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May 19, 2017
A new survey from Turner & Townsend ranks Seattle as the sixth most expensive place to build in the world.
The International Construction Market Survey is an annual study of costs for both commercial and residential projects in 43 regions and cities. New York City, where average construction wages have hit $100 an hour, topped the list.
In addition to NYC and Seattle, two other U.S. cities — San Francisco and Houston — are in the top 10.
A report issued on the survey calls the construction market “hot” in San Francisco and NYC, and “overheating” in Seattle. Houston is “lukewarm” due to the weak oil market.
Turner & Townsend rates markets as cold, lukewarm, warm, hot and overheating. The report said markets that are hot or overheating typically have high cost inflation because of intense competition for resources and labor.
Of the 43 markets in the survey, only Seattle and Bogota, were considered to be overheating. In last year's survey, Seattle and NYC were the only cities overheating.
John Robbins, Turner & Townsend's managing director for the U.S., said Seattle is overheating due to labor and material costs, too few contractors and the pace of work. He said Seattle has caught up with other pricey cities, such as London.
Robbins, who works in Turner & Townsend's Chicago office, said he visited Seattle last week and was impressed by the number of cranes.
“In stark contrast to conditions in many other global regions, most U.S. cities are seeing a major construction boom,” he said.
Here's the top 10
1. New York City
2. San Francisco
4. Hong Kong
7. United Kingdom (south)
Chris Toher, executive vice president in charge of Skanska USA's Seattle office, said his firm is seeing prices slowly and steadily rise, but no spikes. “We are seeing cost of material going up; we are seeing cost of labor going up,” he said.
Toher said subcontractor margins have been rising due to supply and demand, but pricing from many of the trades follows the price of oil, which has been flat for a while. He said some subs are at capacity. Trades in high demand are drywall, elevators and exterior glass.
In the new survey, both NYC and San Francisco passed Zurich as the most expensive places to build.
Average costs in NYC are $354 per square foot, followed by San Francisco at $330. Seattle came in at $280 and Houston was $233. Costs were determined from six types of construction: high-rise apartments, prestige office blocks, large warehouses, hospitals, primary and secondary schools, and shopping centers.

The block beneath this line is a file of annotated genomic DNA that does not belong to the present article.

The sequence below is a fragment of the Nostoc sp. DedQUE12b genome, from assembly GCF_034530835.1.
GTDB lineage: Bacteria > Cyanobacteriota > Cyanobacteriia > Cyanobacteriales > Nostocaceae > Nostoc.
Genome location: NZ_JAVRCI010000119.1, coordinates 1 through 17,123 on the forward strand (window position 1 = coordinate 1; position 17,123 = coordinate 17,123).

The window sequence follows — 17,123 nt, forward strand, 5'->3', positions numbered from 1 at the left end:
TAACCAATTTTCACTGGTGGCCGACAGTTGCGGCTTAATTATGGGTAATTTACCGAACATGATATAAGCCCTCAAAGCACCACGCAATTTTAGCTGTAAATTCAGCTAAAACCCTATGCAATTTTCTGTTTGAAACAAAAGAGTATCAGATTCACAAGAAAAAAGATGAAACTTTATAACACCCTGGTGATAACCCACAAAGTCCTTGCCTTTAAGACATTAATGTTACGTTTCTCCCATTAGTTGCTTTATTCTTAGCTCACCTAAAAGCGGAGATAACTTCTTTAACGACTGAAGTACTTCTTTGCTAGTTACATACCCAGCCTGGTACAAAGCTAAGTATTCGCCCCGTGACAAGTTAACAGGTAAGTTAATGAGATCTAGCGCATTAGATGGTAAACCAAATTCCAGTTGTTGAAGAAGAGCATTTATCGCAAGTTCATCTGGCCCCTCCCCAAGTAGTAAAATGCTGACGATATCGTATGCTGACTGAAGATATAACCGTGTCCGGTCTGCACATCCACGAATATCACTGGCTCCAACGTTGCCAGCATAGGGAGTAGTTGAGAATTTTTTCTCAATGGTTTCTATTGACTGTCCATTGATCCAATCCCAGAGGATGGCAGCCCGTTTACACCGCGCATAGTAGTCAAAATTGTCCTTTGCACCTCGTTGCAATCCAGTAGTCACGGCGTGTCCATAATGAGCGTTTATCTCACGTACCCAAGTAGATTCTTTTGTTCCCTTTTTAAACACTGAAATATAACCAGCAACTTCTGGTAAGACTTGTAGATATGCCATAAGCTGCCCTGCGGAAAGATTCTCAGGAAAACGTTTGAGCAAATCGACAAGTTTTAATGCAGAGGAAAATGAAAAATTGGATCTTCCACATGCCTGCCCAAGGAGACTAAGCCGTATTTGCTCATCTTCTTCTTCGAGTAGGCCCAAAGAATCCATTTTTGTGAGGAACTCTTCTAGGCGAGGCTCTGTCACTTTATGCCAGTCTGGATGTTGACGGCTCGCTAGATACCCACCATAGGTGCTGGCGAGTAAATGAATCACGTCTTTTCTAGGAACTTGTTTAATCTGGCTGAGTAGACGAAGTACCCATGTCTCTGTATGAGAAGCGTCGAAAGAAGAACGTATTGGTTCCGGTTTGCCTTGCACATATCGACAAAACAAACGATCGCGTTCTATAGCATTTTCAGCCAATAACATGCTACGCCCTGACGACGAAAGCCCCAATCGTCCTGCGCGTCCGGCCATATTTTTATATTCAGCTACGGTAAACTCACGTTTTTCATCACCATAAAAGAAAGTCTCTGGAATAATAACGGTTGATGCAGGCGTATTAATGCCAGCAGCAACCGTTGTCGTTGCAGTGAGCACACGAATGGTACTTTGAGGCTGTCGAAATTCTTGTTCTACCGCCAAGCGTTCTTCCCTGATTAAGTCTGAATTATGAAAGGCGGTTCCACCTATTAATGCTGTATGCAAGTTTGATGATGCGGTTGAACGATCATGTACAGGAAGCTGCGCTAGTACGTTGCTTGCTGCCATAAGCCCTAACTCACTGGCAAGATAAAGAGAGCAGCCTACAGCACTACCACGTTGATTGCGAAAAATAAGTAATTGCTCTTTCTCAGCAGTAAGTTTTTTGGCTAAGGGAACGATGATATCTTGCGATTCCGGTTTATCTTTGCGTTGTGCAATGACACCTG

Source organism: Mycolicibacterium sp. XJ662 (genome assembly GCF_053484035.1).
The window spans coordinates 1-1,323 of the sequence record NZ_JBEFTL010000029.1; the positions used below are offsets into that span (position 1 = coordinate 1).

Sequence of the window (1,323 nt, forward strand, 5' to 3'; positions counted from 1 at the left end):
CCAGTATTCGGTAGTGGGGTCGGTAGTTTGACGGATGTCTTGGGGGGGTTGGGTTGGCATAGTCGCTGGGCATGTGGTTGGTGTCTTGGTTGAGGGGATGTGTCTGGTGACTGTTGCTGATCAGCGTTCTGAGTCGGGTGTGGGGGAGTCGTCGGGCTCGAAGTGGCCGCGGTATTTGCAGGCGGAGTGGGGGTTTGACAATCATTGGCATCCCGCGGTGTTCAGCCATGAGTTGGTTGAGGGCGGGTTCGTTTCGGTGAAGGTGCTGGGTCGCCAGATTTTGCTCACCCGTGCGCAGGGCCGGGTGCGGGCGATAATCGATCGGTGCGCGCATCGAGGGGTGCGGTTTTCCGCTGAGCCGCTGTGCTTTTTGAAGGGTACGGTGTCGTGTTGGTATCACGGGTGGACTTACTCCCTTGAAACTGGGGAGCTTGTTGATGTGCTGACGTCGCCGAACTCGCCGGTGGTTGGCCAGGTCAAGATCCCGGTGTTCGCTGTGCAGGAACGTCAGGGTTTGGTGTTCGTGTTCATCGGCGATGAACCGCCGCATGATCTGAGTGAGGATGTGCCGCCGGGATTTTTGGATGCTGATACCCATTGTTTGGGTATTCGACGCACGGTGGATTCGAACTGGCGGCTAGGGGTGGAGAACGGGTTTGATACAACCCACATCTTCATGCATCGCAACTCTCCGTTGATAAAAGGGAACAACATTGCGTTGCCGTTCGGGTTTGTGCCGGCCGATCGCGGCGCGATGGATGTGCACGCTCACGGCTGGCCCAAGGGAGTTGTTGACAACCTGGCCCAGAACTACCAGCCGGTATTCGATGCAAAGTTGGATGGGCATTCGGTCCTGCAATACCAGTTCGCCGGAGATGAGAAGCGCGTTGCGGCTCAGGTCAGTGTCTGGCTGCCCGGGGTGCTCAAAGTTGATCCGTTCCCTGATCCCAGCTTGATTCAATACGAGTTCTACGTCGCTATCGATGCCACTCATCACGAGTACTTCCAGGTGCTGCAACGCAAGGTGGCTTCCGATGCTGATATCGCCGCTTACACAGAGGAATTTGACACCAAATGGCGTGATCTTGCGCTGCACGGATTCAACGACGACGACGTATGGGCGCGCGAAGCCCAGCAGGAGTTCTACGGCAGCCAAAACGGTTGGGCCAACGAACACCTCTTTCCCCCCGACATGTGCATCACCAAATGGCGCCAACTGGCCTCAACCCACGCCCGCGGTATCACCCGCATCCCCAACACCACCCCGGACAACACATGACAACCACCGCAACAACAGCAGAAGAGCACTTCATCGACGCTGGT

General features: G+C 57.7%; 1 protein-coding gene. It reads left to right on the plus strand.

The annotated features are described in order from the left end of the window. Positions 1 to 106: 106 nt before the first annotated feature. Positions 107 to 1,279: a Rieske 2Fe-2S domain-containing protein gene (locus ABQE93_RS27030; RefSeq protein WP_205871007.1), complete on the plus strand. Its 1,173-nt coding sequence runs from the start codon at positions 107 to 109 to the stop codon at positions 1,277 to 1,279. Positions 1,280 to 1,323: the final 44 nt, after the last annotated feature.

High-rise office buildings in central business districts are $500 a square foot in Seattle, $553 in NYC, $521 in San Francisco and $445 in Houston. Large warehouses are $125 in Seattle, $161 in NYC, $132 in San Francisco and $87 in Houston. High-rise apartments are $195 in Seattle, $295 in NYC, $278 in San Francisco and $148 in Houston.
The report said labor costs for plumbers and electricians are $85 per hour in Seattle, compared to $103 in NYC, $100 in San Francisco and $59 in Houston. General laborers are getting $57 in Seattle, $80 in NYC, $52 in San Francisco and $41 in Houston. Foremen are at $110 in Seattle, $140 in NYC, $109 in San Francisco and $98 in Houston.
High labor rates and a strong U.S. dollar helped put the four U.S. cities into the top 10, according to the report, which used information from Turner & Townsend's branch offices and other sources.
Average hourly construction wages in North America are $72.50 per hour. The second highest region, Australia, averages $56.20. Africa had the lowest wages, at $4 per hour. Many regions with lower wages also have lower costs of living.
The report said regions with the lowest-paid workers typically use manually intensive methods of construction, while expensive labor regions rely on automation to improve productivity and limit the number of workers on the job.
There's no relief in sight. Turner & Townsend forecasts construction prices in Seattle and San Francisco will jump 5 percent in the next 12 months — outstripping the global average of a 3.5 percent increase for 2017.
In 2016, Seattle saw a 5 percent jump in construction prices and San Francisco had a 4.2 percent rise. The global average in 2016 was 3.7 percent.
Toher said this is an expensive time to build, but owners have projects that need to get done and they still pencil out. He said the last time projects were delayed due to high costs was during the “severe” construction spike in 2006-07.
“Everybody today understands where the market is,” he said.
Toher said Skanska's local office is at “a very good level” and is pursuing work set to start in the second quarter of 2018. “Doors are never closed with contractors.”
The report predicted that U.S. housing sectors will slow eventually as supply increases. It said commercial construction could go higher if the Trump administration manages to bring business headquarters back to the U.S.
Robbins said the future slowdown in housing could affect Seattle, but the market here should be strong well into 2018.
Turner & Townsend said investing in new technologies and construction methods, and better data analysis would help to counter rising costs and a shortage of skills. The report showed labor shortages in 24 markets, including Seattle.
“In common with the majority of developed economies, U.S. construction continues to suffer from an acute skills shortage which is driving up labor costs,” Robbins said. “This is especially relevant in the context of much-needed investment in major infrastructure — which the new administration in Washington has pledged to address.”
Turner & Townsend been surveying construction costs for several years and is adding cities every year to the list, according to Robbins. The London-based company performs project, program and cost management for projects around the world.
Benjamin Minnick can be reached by email or by phone at (206) 622-8272.